Chile returned to democracy in 1990. Since the late 1990s scholars and journalists have regarded the Yagán as an example of Chilean technology under socialism, and a material representation of Allende’s utopian project that never came to pass. Chilean television, film, and print media all have named the Yagán as an important milestone in Chile’s automotive history, and it was featured as an installation in Chile’s 2010 Design Biennale as representative of the event’s theme “Chile se diseña” (Chile Designs Itself). The 2003 documentary La Huella del Yagán (Tread of the Yagán) portrayed the car as an object of nostalgia. It filmed the journey of two young Chileans as they drove a Yagán from Santiago to the northern city of Arica, where the car was manufactured, bringing the historic vehicle back to its birthplace while recounting its origin story The history of the Yagán thus parallels the ruptures and reconciliations of Chilean history, moving from an automobile for the people to a military transport vehicle to a way to remember, understand, and interpret the Allende period.
The iconic photograph of the Yagán shows Don Pedro sitting in the driver’s seat; in the background are the beach and palm trees of Arica—the city of “eternal spring.” The photo has brought him in contact with filmmakers, journalists, historians, and automobile aficionados. He is a celebrity in the Citroën Yagán Facebook group.
In 2004, I asked my husband, Cristian, to interview his father about the experience of working on the Yagán project, which I recorded and had transcribed. The resulting transcript is a family history as well as a history of technology. It illustrates how the ideas of the Popular Unity government were carried out on the ground and the daily acts of ingenuity and inventiveness that they required. Technologies become repurposed through acts of repair, reuse, and use in new contexts. However, they also take on new life in our memories of them and the stories we tell of their significance. As we care for, tend to, and retell these technology stories, they become part of the narratives about nations and families and part of how we come to understand them. I have translated and edited an excerpt from Don Pedro’s comments for publication.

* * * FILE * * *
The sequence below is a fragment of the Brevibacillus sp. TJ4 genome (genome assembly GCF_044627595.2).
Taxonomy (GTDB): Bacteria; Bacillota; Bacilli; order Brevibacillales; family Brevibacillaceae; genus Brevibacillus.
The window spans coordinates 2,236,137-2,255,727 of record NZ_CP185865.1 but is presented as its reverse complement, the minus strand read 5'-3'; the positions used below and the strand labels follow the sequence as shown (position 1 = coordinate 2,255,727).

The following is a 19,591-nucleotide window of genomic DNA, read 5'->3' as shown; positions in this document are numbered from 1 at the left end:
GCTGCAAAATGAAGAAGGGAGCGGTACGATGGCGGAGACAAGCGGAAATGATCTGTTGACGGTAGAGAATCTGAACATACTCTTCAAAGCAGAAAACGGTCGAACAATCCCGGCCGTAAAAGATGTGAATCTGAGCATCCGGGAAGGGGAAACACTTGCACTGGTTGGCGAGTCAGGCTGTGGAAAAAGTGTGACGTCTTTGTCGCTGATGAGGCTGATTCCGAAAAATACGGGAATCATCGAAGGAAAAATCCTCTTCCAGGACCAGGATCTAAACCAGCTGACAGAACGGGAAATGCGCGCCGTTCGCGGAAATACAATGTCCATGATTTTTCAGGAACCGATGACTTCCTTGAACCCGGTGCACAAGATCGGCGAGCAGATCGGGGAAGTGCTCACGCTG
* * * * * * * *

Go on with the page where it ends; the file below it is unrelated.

Don Pedro: At the end of 1970, we received an order from CORFO Citroën to make a vehicle like a jeep, a utility vehicle that was easy to make and economical, and it had to be similar to the vehicle that was made in Argentina, the Citroën Méhari That vehicle was compact and all one piece. The bumpers, fender, everything was mounted on top of the Citroneta chassis. I was in charge of the Department of Automobile Methods, which meant I was in charge of some of the methods’ technicians in the car body section, the painting section, and the assembly section. We advised the heads of those sections on the technical aspects of their operations, giving them the timing and operating ranges, everything involved in the technical part of building the vehicle. We made a department of prototypes to make the Yagán, and we made a prototype workshop in a closed-off part of the factory that was directed by Mr. Leonel Segovia. But we oversaw everything. They were making the parts and the pieces, and we asked them to make the blueprints. We were also advising on the technical part, which machine to use—if a fender, which machine would fold it; if it were cut, how to cut it. We made a template for the perforations and decided how to get the most out of the material. We did all of this and sent the information to an archive that contained all these kinds of things, the length and width of the door chains, how the pieces fit together, and that’s how we did it. Now the head of the prototype workshop, Leonel Segovia, had been the head of car bodies at Citroën in 1957 and had a lot of experience and knowledge. He went looking for parts and pieces from a Citroën van that we had made, the AK-6. To avoid making new pieces, we went looking for some that we could use from the van in the Yagán. It allowed us to save time, work, studies, blueprints, and everything else involved.